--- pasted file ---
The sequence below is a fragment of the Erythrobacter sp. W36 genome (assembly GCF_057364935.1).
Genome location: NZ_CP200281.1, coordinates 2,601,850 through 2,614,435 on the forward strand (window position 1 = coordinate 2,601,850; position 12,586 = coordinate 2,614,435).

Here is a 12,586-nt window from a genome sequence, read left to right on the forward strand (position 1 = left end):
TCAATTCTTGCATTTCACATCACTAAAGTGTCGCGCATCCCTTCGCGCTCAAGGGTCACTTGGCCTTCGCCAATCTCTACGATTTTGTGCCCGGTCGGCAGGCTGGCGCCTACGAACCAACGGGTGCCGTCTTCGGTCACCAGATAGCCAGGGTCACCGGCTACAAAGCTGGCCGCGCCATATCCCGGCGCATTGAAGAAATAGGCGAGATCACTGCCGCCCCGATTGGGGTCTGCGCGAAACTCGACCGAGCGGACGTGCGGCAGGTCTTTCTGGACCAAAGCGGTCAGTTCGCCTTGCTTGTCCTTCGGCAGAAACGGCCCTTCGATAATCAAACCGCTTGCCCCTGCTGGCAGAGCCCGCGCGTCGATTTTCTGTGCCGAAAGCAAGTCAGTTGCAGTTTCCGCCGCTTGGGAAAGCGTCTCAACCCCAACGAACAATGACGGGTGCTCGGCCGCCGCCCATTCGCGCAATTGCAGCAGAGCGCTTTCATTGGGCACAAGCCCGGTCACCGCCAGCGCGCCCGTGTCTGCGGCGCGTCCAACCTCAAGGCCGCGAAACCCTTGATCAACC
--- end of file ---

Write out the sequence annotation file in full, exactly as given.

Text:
The sequence below is a fragment of the Erythrobacter sp. W36 genome (assembly GCF_057364935.1).
Genome location: NZ_CP200281.1, coordinates 2,601,850 through 2,614,435 on the forward strand (window position 1 = coordinate 2,601,850; position 12,586 = coordinate 2,614,435).

Here is a 12,586-nt window from a genome sequence, read left to right on the forward strand (position 1 = left end):
TCAATTCTTGCATTTCACATCACTAAAGTGTCGCGCATCCCTTCGCGCTCAAGGGTCACTTGGCCTTCGCCAATCTCTACGATTTTGTGCCCGGTCGGCAGGCTGGCGCCTACGAACCAACGGGTGCCGTCTTCGGTCACCAGATAGCCAGGGTCACCGGCTACAAAGCTGGCCGCGCCATATCCCGGCGCATTGAAGAAATAGGCGAGATCACTGCCGCCCCGATTGGGGTCTGCGCGAAACTCGACCGAGCGGACGTGCGGCAGGTCTTTCTGGACCAAAGCGGTCAGTTCGCCTTGCTTGTCCTTCGGCAGAAACGGCCCTTCGATAATCAAACCGCTTGCCCCTGCTGGCAGAGCCCGCGCGTCGATTTTCTGTGCCGAAAGCAAGTCAGTTGCAGTTTCCGCCGCTTGGGAAAGCGTCTCAACCCCAACGAACAATGACGGGTGCTCGGCCGCCGCCCATTCGCGCAATTGCAGCAGAGCGCTTTCATTGGGCACAAGCCCGGTCACCGCCAGCGCGCCCGTGTCTGCGGCGCGTCCAACCTCAAGGCCGCGAAACCCTTGATCAACC